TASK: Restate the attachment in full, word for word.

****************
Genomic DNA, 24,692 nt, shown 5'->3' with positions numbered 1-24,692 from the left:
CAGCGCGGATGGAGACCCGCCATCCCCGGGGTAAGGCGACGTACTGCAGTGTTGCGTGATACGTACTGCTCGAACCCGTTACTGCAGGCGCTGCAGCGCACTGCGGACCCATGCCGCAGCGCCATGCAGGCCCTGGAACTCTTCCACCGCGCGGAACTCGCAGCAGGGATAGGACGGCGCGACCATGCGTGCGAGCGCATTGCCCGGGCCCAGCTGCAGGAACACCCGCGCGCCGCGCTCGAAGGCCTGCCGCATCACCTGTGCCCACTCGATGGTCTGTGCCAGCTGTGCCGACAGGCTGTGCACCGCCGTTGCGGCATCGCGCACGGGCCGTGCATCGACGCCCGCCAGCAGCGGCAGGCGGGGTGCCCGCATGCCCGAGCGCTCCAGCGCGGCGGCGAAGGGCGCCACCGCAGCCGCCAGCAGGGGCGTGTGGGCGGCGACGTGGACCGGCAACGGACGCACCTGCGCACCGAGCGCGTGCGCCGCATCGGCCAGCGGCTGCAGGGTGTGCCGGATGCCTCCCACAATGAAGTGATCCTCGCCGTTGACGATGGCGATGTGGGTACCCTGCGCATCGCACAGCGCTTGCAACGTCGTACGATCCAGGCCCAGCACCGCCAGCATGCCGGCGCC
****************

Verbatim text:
Genomic DNA, 24,692 nt, shown 5'->3' with positions numbered 1-24,692 from the left:
CAGCGCGGATGGAGACCCGCCATCCCCGGGGTAAGGCGACGTACTGCAGTGTTGCGTGATACGTACTGCTCGAACCCGTTACTGCAGGCGCTGCAGCGCACTGCGGACCCATGCCGCAGCGCCATGCAGGCCCTGGAACTCTTCCACCGCGCGGAACTCGCAGCAGGGATAGGACGGCGCGACCATGCGTGCGAGCGCATTGCCCGGGCCCAGCTGCAGGAACACCCGCGCGCCGCGCTCGAAGGCCTGCCGCATCACCTGTGCCCACTCGATGGTCTGTGCCAGCTGTGCCGACAGGCTGTGCACCGCCGTTGCGGCATCGCGCACGGGCCGTGCATCGACGCCCGCCAGCAGCGGCAGGCGGGGTGCCCGCATGCCCGAGCGCTCCAGCGCGGCGGCGAAGGGCGCCACCGCAGCCGCCAGCAGGGGCGTGTGGGCGGCGACGTGGACCGGCAACGGACGCACCTGCGCACCGAGCGCGTGCGCCGCATCGGCCAGCGGCTGCAGGGTGTGCCGGATGCCTCCCACAATGAAGTGATCCTCGCCGTTGACGATGGCGATGTGGGTACCCTGCGCATCGCACAGCGCTTGCAACGTCGTACGATCCAGGCCCAGCACCGCCAGCATGCCGGCGCC